I was wrong.  Overwhelmingly, the students picked the lab where we learned how to move cattle using nothing but a read on what the animal was telling the student.  It was very simple, as a matter of fact.  I simply showed students how to move a steer around a pen at a walk, back up to a trot, back down to a walk, and then to a stop.  They then had to turn him and move him the other direction and do the same thing going that way.  The clincher was that they had to do it without saying a word or using any tools.  They had to use the animal’s actions and nothing more.  To finish their assessment, each student had to move two steers around the same pen, peel one off through a gate and keep the other one moving.  Most students mastered it, but not very many on the first try.

I think the reason those kids liked that lab was that it gave them a sense of accomplishment and understanding.  They could see the immediate reward of their learning in a way that made them feel a sense of communication with another living being.  More than just that, though, they achieved that without yelling, moving fast, or using tools.  They did it quietly and subtly, using intelligence and knowledge.

A lot of what I taught kids came third hand from Bud Williams, a stockman who truly lived low-stress livestock handling.  He never wanted his critters to look at him as a predator.  He simply wanted to take the stress off of an animal, read the animal, and get the animal to believe what Bud wanted was what she really wanted.  Gary Marshall was the first one who told me about Bud Williams, and I was a believer off the bat.  He’d gone to one of Bud’s clinics, and for a cowman who had been around cattle his whole life to sing an old man’s praises the way Gary did, Bud Williams must have truly had it figured out.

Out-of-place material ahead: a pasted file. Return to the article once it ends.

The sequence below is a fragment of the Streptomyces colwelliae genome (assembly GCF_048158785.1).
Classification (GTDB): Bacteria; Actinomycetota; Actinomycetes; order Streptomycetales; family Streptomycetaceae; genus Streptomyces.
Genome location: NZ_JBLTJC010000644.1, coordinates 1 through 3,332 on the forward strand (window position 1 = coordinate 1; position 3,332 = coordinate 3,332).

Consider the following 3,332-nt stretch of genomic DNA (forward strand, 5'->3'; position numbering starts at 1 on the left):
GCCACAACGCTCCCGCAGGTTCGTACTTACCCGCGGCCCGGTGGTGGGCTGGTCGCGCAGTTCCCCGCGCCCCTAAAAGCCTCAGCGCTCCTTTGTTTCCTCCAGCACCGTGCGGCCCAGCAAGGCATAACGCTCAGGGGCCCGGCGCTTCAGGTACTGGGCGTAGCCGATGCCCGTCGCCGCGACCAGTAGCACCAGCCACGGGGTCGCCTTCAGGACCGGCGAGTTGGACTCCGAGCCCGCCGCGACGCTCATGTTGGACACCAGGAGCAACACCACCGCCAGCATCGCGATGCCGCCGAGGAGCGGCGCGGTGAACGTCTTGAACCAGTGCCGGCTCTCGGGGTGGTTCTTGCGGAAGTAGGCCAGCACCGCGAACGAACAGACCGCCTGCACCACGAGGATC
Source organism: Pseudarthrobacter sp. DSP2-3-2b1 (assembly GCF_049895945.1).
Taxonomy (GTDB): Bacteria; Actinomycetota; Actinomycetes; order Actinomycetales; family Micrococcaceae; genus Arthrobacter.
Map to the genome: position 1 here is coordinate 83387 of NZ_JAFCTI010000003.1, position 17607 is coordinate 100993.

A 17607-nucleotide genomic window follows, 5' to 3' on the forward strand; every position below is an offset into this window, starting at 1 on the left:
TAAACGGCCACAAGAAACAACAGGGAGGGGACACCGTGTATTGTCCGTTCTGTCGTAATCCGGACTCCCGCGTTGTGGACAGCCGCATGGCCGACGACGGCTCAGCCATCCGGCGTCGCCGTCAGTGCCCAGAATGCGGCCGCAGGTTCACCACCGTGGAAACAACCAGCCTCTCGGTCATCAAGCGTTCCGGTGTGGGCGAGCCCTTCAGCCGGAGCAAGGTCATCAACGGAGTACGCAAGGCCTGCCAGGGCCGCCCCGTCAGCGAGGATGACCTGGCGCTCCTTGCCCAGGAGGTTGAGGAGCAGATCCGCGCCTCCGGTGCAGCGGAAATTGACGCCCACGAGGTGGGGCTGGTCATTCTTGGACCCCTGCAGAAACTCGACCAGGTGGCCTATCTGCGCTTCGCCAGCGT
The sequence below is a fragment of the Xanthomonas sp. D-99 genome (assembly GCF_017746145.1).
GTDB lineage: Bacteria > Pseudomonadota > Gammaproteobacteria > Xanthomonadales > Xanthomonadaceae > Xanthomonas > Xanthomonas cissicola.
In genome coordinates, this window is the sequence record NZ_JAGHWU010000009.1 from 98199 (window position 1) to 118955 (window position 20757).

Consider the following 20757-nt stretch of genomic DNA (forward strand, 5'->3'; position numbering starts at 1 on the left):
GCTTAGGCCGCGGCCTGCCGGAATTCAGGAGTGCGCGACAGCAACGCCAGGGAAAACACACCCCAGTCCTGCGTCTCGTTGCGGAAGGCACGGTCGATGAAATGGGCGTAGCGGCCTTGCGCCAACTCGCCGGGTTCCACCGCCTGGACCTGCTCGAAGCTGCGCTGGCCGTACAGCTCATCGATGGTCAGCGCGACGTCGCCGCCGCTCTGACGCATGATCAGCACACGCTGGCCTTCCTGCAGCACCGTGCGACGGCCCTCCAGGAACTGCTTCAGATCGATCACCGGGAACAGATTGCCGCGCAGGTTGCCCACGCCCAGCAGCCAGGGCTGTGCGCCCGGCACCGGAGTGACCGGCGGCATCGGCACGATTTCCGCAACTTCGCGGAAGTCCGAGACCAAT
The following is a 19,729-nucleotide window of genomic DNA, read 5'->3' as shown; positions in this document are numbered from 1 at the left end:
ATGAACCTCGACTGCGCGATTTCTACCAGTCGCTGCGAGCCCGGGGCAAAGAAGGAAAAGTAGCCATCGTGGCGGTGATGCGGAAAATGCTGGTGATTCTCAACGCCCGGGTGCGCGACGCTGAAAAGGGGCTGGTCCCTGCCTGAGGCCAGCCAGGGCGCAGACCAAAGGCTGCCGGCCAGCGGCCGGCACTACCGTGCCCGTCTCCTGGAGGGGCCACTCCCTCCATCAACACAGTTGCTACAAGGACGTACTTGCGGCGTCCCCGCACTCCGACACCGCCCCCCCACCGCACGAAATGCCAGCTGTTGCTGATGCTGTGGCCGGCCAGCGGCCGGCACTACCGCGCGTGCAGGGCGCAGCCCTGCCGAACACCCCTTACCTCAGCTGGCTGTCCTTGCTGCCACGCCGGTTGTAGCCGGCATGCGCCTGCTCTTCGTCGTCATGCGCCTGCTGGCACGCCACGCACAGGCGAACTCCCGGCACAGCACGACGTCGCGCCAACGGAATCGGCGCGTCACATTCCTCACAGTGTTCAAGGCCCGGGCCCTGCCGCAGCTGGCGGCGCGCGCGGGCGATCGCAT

Keeping it simple seemed to be Bud Williams’ mantra.  Things shouldn’t take too long if you’re doing them right, and if you’re thinking the right way, the livestock will be plumb cooperative.  Are there those cows whose mothers are just stupid?  You bet, but for the most part, if cattle are simply respected and shown that the right way is the best way, they’ll generally go that route, and for Bud, that was what was most important.

Jesus treats us the same.  When we begin to think his way instead of our own, we begin to have life.  It isn’t always easy; as a matter of fact, it probably seldom is.  However, it’s good, and that’s way better than easy.  If we submit to Jesus, he can get one of us peeled off through a gate and the other one going on by without a stick, a paddle, a fit, or anything else.  That’s way better than the alternative.